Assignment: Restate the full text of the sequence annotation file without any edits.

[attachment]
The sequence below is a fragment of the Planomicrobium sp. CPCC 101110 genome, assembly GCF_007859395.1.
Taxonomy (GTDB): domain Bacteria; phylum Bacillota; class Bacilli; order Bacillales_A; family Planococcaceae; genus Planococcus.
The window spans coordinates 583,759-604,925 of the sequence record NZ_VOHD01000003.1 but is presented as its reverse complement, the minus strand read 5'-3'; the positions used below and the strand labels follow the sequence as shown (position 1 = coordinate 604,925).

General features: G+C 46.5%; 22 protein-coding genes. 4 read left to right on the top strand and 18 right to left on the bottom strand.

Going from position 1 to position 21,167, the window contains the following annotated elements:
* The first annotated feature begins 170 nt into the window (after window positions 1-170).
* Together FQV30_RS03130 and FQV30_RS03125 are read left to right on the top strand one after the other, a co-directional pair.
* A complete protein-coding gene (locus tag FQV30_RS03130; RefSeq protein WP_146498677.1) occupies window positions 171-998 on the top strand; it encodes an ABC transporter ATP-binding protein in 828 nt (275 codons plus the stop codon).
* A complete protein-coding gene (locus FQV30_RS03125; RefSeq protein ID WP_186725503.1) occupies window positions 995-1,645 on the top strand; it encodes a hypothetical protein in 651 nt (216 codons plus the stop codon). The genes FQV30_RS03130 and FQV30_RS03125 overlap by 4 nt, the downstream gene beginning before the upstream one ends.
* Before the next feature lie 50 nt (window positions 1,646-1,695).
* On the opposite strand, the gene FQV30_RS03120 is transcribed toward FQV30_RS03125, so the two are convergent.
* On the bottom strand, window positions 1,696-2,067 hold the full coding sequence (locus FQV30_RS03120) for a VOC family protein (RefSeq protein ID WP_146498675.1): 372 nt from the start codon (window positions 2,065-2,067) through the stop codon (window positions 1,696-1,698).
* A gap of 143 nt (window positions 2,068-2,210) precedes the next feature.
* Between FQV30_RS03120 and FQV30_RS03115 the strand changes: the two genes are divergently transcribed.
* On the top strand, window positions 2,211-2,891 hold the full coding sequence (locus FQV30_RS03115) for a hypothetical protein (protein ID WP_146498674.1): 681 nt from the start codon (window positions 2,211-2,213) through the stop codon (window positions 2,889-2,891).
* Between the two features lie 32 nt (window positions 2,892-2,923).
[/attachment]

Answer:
The sequence below is a fragment of the Planomicrobium sp. CPCC 101110 genome, assembly GCF_007859395.1.
Taxonomy (GTDB): domain Bacteria; phylum Bacillota; class Bacilli; order Bacillales_A; family Planococcaceae; genus Planococcus.
The window spans coordinates 583,759-604,925 of the sequence record NZ_VOHD01000003.1 but is presented as its reverse complement, the minus strand read 5'-3'; the positions used below and the strand labels follow the sequence as shown (position 1 = coordinate 604,925).

General features: G+C 46.5%; 22 protein-coding genes. 4 read left to right on the top strand and 18 right to left on the bottom strand.

Going from position 1 to position 21,167, the window contains the following annotated elements:
* The first annotated feature begins 170 nt into the window (after window positions 1-170).
* Together FQV30_RS03130 and FQV30_RS03125 are read left to right on the top strand one after the other, a co-directional pair.
* A complete protein-coding gene (locus tag FQV30_RS03130; RefSeq protein WP_146498677.1) occupies window positions 171-998 on the top strand; it encodes an ABC transporter ATP-binding protein in 828 nt (275 codons plus the stop codon).
* A complete protein-coding gene (locus FQV30_RS03125; RefSeq protein ID WP_186725503.1) occupies window positions 995-1,645 on the top strand; it encodes a hypothetical protein in 651 nt (216 codons plus the stop codon). The genes FQV30_RS03130 and FQV30_RS03125 overlap by 4 nt, the downstream gene beginning before the upstream one ends.
* Before the next feature lie 50 nt (window positions 1,646-1,695).
* On the opposite strand, the gene FQV30_RS03120 is transcribed toward FQV30_RS03125, so the two are convergent.
* On the bottom strand, window positions 1,696-2,067 hold the full coding sequence (locus FQV30_RS03120) for a VOC family protein (RefSeq protein ID WP_146498675.1): 372 nt from the start codon (window positions 2,065-2,067) through the stop codon (window positions 1,696-1,698).
* A gap of 143 nt (window positions 2,068-2,210) precedes the next feature.
* Between FQV30_RS03120 and FQV30_RS03115 the strand changes: the two genes are divergently transcribed.
* On the top strand, window positions 2,211-2,891 hold the full coding sequence (locus FQV30_RS03115) for a hypothetical protein (protein ID WP_146498674.1): 681 nt from the start codon (window positions 2,211-2,213) through the stop codon (window positions 2,889-2,891).
* Between the two features lie 32 nt (window positions 2,892-2,923).